tional power-sharing arrangement as the only method to forestall what he termed the 'already incipient counter-revolutionary movement' with the SADF."66
Between February 1990 and April 1994, an estimated twelve thousand people died in political violence.
In commenting on the involvement of both the SAP and the SANDF in the transformation in South Africa, President Mandela stated that, "Whatever mistakes they have made in the past--and whatever certain elements are doing with the security forces--there is no doubt that the overwhelming majority of the security forces are behind the transformation."67 the history of the role of the military in the maintenance of apartheid South Africa, it is indeed amazing that the SANDF has been supportive of the new political dispensation in South Africa. No doubt the decision by the ANC during negotiations to allow all military personnel to retain their jobs has contributed to the stability of the transition, as did the fact that many of the hardliners had been retrenched under de Klerk. Of particular importance for the new government was the fact that General van der Westhuizen took early retirement.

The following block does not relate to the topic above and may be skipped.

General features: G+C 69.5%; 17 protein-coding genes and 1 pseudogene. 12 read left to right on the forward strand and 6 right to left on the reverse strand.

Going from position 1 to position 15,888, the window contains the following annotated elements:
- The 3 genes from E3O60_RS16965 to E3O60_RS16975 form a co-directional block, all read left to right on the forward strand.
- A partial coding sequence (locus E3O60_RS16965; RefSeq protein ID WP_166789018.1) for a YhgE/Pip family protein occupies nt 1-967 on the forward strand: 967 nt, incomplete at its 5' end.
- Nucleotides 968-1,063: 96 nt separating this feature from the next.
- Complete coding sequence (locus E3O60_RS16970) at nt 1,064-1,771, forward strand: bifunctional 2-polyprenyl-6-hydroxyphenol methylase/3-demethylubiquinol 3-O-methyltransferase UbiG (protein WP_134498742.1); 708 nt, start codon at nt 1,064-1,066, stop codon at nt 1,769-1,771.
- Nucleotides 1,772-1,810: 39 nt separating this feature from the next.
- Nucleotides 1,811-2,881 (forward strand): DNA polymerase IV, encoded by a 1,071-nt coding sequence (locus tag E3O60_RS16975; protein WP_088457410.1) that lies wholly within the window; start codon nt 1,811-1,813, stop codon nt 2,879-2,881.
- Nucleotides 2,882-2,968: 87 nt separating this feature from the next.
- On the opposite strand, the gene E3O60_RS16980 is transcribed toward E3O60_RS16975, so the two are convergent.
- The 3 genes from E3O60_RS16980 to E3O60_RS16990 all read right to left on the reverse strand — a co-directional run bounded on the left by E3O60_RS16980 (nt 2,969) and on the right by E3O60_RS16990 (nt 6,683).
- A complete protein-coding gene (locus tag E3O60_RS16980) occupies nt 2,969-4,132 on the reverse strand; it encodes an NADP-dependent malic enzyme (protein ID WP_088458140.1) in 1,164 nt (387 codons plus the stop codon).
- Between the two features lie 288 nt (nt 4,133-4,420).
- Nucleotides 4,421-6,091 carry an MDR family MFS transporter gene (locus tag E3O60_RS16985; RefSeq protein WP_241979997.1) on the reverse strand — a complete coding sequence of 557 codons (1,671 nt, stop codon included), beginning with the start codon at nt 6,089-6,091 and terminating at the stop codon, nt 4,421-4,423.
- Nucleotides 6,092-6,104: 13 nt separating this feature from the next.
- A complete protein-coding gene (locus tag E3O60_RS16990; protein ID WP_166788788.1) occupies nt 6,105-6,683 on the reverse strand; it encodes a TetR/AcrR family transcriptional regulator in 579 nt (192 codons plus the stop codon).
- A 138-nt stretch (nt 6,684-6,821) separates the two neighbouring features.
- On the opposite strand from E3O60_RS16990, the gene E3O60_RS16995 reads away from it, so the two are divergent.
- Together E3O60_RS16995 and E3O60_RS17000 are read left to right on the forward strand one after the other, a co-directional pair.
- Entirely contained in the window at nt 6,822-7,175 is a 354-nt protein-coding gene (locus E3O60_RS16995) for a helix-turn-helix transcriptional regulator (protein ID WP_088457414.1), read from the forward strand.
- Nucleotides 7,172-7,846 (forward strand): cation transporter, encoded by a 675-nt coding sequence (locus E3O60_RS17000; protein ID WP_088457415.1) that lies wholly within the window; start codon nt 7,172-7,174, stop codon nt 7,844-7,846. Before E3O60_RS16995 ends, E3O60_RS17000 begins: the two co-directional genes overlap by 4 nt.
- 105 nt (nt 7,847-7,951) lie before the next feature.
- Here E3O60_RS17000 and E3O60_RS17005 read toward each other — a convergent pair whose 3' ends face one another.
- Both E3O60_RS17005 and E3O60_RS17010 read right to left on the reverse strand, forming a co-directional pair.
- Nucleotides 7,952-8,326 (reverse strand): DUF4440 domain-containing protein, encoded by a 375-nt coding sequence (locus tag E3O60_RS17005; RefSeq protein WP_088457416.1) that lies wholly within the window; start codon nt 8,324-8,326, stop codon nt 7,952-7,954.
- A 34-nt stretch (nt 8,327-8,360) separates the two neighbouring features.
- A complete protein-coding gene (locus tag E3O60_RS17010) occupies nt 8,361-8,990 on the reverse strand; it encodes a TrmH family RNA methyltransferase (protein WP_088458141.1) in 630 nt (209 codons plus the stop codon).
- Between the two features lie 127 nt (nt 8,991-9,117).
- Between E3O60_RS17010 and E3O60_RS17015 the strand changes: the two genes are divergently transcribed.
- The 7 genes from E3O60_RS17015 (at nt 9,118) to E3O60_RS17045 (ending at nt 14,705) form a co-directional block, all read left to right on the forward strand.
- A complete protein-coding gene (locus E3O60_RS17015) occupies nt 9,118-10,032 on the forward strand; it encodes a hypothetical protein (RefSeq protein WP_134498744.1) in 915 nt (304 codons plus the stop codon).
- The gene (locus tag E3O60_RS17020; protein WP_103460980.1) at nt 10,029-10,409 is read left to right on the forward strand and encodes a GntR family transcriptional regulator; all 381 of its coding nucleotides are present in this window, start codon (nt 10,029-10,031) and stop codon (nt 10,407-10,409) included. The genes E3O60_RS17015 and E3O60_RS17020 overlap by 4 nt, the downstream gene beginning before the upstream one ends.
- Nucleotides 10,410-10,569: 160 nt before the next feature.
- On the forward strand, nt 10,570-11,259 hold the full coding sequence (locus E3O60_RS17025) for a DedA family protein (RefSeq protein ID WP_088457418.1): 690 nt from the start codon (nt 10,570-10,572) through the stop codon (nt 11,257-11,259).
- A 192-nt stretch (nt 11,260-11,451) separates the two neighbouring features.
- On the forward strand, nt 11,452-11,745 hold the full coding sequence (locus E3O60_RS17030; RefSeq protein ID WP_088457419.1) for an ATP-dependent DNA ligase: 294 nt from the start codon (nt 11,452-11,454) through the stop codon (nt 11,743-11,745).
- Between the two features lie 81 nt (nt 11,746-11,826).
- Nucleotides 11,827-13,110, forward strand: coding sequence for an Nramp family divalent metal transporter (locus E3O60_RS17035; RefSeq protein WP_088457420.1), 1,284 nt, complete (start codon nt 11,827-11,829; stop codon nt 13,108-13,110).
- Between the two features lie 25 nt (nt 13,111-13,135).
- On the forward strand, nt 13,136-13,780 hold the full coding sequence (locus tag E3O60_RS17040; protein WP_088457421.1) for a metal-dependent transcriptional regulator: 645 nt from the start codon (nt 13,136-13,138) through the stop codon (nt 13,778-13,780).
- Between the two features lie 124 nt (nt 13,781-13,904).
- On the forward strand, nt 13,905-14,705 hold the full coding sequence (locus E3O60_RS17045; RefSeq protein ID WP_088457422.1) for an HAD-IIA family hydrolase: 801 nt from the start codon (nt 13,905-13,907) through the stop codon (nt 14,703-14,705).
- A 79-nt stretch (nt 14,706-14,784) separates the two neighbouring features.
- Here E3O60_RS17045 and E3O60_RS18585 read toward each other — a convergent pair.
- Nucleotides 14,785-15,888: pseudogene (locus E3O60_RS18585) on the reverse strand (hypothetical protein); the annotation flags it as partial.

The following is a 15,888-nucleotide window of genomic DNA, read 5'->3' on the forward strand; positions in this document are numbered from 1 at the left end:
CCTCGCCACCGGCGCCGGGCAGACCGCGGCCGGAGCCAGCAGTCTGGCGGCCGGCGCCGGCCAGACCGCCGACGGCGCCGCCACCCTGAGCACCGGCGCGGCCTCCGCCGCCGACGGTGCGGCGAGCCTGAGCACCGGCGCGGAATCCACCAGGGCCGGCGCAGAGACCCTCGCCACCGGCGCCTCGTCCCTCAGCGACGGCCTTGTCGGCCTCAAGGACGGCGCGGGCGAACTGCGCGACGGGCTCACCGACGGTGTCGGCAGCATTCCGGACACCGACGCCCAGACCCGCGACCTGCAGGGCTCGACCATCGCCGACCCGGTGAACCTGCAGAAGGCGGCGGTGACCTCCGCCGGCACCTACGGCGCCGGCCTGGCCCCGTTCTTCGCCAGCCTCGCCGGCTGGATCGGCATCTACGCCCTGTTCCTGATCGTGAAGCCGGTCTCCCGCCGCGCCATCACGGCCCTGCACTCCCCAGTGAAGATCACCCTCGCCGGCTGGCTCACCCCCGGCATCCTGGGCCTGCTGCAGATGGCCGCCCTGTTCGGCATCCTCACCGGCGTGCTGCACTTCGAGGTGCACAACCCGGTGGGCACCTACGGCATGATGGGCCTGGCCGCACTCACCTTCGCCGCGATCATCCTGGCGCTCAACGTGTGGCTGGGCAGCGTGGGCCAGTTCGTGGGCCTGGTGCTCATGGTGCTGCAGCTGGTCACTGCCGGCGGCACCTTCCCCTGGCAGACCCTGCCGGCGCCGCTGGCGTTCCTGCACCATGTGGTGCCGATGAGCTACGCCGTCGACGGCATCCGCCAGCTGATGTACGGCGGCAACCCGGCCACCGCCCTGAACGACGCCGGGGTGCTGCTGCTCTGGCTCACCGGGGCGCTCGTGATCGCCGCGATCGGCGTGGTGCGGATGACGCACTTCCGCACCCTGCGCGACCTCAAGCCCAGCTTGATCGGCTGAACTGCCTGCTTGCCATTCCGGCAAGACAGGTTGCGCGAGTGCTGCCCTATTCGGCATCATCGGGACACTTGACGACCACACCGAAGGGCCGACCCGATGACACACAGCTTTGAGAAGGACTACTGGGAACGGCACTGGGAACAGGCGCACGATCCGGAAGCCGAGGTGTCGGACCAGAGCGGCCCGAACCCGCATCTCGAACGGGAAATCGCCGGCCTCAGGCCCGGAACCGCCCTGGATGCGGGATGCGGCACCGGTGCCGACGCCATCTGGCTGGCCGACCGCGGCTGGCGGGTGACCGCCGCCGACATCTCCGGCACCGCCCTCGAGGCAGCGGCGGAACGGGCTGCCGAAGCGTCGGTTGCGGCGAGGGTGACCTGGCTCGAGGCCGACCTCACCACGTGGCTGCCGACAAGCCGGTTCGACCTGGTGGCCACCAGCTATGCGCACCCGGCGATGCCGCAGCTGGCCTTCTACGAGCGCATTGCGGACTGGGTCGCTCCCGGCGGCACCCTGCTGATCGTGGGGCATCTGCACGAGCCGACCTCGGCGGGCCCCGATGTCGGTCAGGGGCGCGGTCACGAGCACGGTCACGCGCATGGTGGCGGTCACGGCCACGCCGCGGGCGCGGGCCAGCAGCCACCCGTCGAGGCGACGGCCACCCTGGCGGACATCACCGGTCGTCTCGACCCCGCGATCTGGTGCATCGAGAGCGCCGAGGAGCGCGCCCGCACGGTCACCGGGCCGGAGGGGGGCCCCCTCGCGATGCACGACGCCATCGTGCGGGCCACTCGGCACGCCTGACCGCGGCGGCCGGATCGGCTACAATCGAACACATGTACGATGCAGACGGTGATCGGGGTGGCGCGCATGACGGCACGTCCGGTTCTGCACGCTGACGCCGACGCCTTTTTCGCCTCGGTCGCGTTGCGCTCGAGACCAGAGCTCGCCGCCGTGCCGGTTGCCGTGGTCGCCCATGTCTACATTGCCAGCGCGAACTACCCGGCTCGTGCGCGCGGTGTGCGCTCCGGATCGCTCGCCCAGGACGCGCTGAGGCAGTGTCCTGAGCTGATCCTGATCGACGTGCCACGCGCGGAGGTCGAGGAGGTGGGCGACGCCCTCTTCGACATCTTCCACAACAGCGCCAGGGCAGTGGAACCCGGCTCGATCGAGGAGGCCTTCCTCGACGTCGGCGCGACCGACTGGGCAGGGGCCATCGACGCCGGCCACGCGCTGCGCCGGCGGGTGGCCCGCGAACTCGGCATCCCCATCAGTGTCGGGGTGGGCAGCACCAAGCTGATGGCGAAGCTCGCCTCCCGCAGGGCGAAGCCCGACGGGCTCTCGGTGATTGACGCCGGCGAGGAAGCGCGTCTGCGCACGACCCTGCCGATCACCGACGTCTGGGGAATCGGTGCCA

While keeping in place the old guard, Mandela has attempted to give some balance to the SANDF. Siphiwe Nyanda, former MK chief of staff, became the SANDF's first black chief of staff. In addition, seven former MK members were appointed generals and two brigadiers.68 No doubt with a view to maintaining stability in the military, General Meiring retained his position as chief of the South African defense force.
The greatest problem the military has had to confront to date concerns the integration of MK forces. Specifically, on two occasions within a month ( October-November 1994), thousands of MK soldiers went absent without leave from Wallmannsthal, an army base north of Pretoria. A total of twenty-two thousand MK soldiers are to be integrated into the ninety thousand-strong SANDF. Complaints by the soldiers included unequal pay, poor medical facilities, bad food, and racism. In a preliminary report by Parliament's defense committee, conditions at Wallmannsthal were described as appalling, and racial discrimination was determined to be rife.69 However, at least two thousand soldiers were dismissed by Mandela after they refused to return to the base.70
Ironically, members of the ANC could prove to be the greatest challenge to military stability during the post-apartheid era. To prevent this from occurring, major changes no doubt will be required in the near future in order to begin to redress the consequences of apartheid within the ranks of the military.